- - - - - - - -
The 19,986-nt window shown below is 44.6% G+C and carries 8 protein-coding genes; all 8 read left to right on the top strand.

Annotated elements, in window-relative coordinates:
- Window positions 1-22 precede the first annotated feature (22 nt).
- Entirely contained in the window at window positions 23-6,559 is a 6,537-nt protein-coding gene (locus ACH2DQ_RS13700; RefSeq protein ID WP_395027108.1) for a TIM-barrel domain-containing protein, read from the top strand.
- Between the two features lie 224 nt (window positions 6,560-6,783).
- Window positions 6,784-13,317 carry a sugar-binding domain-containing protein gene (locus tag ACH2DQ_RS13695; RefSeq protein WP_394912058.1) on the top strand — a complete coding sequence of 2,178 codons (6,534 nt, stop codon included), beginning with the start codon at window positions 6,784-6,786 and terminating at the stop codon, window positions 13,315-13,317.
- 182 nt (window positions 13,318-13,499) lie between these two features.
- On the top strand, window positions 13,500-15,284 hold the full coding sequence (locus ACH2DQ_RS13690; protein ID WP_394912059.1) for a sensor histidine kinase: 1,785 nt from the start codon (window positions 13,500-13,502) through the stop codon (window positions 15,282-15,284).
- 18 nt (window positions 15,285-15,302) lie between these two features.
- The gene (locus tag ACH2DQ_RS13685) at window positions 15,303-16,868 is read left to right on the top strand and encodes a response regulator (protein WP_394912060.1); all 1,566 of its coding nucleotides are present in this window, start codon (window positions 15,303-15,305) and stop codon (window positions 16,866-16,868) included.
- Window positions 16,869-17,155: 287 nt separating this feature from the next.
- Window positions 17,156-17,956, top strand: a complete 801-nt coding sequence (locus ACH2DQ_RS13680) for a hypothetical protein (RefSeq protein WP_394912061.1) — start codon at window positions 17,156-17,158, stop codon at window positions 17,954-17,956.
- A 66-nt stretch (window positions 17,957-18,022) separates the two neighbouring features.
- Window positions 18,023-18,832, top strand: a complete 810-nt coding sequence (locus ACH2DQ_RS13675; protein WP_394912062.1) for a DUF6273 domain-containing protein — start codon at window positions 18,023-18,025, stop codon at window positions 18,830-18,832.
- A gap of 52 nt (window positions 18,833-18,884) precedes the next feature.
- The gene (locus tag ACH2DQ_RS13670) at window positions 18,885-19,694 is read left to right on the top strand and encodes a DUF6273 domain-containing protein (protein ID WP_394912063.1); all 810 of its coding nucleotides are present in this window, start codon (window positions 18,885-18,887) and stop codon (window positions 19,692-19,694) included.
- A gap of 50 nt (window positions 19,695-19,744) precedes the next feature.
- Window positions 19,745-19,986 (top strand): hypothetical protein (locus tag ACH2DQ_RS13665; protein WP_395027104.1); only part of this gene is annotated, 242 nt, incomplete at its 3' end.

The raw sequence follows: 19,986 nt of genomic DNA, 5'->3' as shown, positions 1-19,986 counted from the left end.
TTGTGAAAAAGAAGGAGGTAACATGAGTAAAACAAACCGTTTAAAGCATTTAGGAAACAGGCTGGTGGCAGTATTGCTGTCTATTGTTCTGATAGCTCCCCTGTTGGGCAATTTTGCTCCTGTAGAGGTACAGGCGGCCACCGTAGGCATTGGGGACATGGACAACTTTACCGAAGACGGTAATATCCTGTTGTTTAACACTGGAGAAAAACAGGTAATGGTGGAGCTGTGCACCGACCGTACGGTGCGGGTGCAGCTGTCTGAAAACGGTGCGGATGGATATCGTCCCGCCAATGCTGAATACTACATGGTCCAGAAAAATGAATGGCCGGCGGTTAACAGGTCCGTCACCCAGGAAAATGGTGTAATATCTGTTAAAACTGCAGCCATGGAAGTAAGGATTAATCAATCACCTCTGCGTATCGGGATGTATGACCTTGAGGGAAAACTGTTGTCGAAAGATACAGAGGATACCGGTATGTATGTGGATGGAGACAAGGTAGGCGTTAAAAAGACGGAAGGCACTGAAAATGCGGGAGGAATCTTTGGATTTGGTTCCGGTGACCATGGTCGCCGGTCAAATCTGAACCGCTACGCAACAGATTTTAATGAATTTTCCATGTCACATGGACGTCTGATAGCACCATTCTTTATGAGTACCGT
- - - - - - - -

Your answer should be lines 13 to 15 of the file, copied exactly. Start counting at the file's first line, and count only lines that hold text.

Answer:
- A 66-nt stretch (window positions 17,957-18,022) separates the two neighbouring features.
- Window positions 18,023-18,832, top strand: a complete 810-nt coding sequence (locus ACH2DQ_RS13675; protein WP_394912062.1) for a DUF6273 domain-containing protein — start codon at window positions 18,023-18,025, stop codon at window positions 18,830-18,832.
- A gap of 52 nt (window positions 18,833-18,884) precedes the next feature.